We had portfolio operating expenses of $11.3 million, which increased primarily due to debt issuance costs related to securitizations issued during the quarter that were expenses incurred as a result of the fair value option election of the CDOs issued, an increase in expenses related to asset management of our BPL-Bridge portfolio. Adjusted book value per share ended at $11.51, down 9% from year end. The main drivers were – adjusted book value change were $0.75 in basic loss per share, a reduction of $0.20 per share related to our declared dividend and a negative $0.12 per share change in estimated fair value of our amortized cost liabilities. As of quarter end, the company’s recourse leverage ratio and portfolio recourse leverage ratio increased to 1.7 and 1.6, respectively from 1.6 and 1.5 respectively as of December 31.

While our financing leverage remains low relative to historical levels, we would expect our leverage to move higher as we continue to expand our holdings of highly liquid agency RMBS. Our portfolio recourse leverage on our credit book is down at 0.3x when compared to 0.4x from the previous quarter due to the completion of two securitizations this quarter, of which a portion of the proceeds were used to replace recourse repurchased financing. Consequently, our debt, subject to mark to market margin calls reduced to 56% from 58% in prior quarter. The remaining 44% of our debt as of March 31 has no exposure to collateral repricing by our counterparties. We paid a $0.20 per common share dividend unchanged from the prior quarter. We continue to evaluate our dividend policy each quarter and look at the 12 to 18 month projection of not only our net interest income, but also realized gains – realized or capital gains that can be generated from our portfolio.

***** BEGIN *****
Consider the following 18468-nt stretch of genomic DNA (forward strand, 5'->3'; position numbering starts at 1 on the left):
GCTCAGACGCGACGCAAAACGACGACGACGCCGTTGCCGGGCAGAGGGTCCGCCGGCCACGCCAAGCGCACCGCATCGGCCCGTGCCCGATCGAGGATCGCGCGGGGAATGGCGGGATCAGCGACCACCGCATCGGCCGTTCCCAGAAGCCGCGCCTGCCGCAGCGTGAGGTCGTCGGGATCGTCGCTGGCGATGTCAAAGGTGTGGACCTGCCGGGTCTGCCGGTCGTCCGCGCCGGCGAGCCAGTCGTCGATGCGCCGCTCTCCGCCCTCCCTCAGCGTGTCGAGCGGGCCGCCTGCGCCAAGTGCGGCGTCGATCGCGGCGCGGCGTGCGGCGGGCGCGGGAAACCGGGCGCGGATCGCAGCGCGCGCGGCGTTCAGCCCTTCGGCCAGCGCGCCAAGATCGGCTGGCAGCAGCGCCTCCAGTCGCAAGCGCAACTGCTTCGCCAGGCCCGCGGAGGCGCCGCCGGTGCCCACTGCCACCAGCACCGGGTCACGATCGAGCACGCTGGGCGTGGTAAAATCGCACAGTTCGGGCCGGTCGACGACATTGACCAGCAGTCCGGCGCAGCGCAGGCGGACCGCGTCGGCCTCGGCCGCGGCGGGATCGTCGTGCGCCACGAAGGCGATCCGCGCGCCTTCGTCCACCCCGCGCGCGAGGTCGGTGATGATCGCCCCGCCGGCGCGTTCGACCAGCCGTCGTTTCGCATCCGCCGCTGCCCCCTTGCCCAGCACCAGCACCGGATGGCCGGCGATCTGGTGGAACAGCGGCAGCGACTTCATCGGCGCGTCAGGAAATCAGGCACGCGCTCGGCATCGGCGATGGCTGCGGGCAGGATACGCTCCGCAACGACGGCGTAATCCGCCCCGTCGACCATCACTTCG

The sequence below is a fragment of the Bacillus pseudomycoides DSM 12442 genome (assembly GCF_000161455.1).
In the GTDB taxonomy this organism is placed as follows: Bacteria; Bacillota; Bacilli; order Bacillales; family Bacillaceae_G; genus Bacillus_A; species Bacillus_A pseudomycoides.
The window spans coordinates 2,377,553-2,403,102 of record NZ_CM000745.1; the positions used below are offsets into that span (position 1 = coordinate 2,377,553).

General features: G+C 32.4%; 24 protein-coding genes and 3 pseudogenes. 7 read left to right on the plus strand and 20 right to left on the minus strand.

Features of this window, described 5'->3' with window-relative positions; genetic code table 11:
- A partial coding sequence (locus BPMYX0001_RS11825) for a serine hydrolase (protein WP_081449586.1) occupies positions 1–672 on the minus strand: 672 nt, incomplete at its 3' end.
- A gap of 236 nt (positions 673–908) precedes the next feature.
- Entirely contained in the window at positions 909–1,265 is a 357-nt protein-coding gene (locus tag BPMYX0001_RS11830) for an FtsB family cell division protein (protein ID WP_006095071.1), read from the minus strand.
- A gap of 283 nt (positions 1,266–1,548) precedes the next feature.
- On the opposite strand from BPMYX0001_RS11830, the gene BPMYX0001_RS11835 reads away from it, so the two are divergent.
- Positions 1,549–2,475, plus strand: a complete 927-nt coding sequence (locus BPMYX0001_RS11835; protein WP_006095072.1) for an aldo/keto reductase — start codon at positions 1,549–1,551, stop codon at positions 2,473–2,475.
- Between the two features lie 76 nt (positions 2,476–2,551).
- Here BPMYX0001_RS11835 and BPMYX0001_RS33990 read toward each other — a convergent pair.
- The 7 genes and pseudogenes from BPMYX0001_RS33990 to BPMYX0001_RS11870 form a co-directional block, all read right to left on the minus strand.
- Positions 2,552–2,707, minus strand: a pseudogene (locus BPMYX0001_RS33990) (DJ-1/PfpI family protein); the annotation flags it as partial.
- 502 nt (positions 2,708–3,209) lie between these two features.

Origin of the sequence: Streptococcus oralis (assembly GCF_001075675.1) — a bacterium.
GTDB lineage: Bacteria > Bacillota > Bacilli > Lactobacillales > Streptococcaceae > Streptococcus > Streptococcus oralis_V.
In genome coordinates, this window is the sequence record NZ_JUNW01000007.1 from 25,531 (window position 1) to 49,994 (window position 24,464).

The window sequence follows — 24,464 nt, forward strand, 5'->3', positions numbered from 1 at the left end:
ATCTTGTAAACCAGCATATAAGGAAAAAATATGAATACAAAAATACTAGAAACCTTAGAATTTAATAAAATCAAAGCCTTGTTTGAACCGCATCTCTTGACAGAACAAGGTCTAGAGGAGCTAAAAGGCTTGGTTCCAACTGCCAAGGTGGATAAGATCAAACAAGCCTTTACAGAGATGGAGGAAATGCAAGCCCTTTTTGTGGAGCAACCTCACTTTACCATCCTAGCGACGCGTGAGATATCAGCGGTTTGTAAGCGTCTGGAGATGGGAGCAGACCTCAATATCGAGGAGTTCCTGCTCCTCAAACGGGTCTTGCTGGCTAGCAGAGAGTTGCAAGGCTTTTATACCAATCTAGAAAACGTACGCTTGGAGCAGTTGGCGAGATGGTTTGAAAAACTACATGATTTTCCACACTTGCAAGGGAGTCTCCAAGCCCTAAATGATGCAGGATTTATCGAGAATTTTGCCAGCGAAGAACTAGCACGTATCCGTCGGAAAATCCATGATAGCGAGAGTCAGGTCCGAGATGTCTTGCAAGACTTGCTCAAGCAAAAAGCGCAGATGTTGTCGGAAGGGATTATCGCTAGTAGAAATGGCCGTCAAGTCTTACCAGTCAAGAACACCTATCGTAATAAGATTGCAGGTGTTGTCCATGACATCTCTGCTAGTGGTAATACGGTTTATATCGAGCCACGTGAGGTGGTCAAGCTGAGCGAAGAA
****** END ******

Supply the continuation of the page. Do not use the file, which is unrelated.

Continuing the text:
We remain committed to maintaining an attractive current yield for our shareholders. However, we expect undepreciated earnings per share to remain below the current dividend as we continue to rotate excess liquidity for reinvestment in a more attractively priced market. I will now turn it over to Nick to go over the market and strategy update. Nick?

Nick Mah: Thank you, Kristine. In the first quarter, we saw upside surprises in inflation data amidst a still resilient labor market. This showed just how challenging the last mile of the Fed’s journey to tame inflation was going to be. On a positive note, the healthy economic environment and the strong real money demand for paper have allowed for mortgage and residential credit spreads to remain stable in the quarter. Amidst this market backdrop, we continue to make inroads in our goal of generating more consistent earnings through growth in our investment portfolio. In the quarter, we acquired $608 million of assets, primarily concentrated in $298 million of Agency RMBS and $302 million of BPL loans. Investment activity this quarter has been more evenly balanced between Agency RMBS and BPL, with acquisitions of agencies decreasing and BPL increasing quarter-over-quarter.

The relative value assessment of Agency RMBS has tempered the pace of our Agency RMBS acquisitions due to the tightening of spreads over the past six months. The current coupon mortgage spread to interpolated five and 10-year treasuries was in the high 130 basis points at the end of Q1. Even though this level was relatively unchanged quarter-over-quarter, there were more attractive opportunities for capital deployment in the prior year. For example, in Agency RMBS, our average ZV Spread of spec pool purchases in Q1 was 149 basis points compared to 176 basis points in Q4 of last year. Our Agency RMBS strategy remains unchanged as we see the asset class as complementary to our overall residential credit portfolio. We are targeting current coupon spec pools with current coupons currently in the 5.5% to 6.0% coupon range.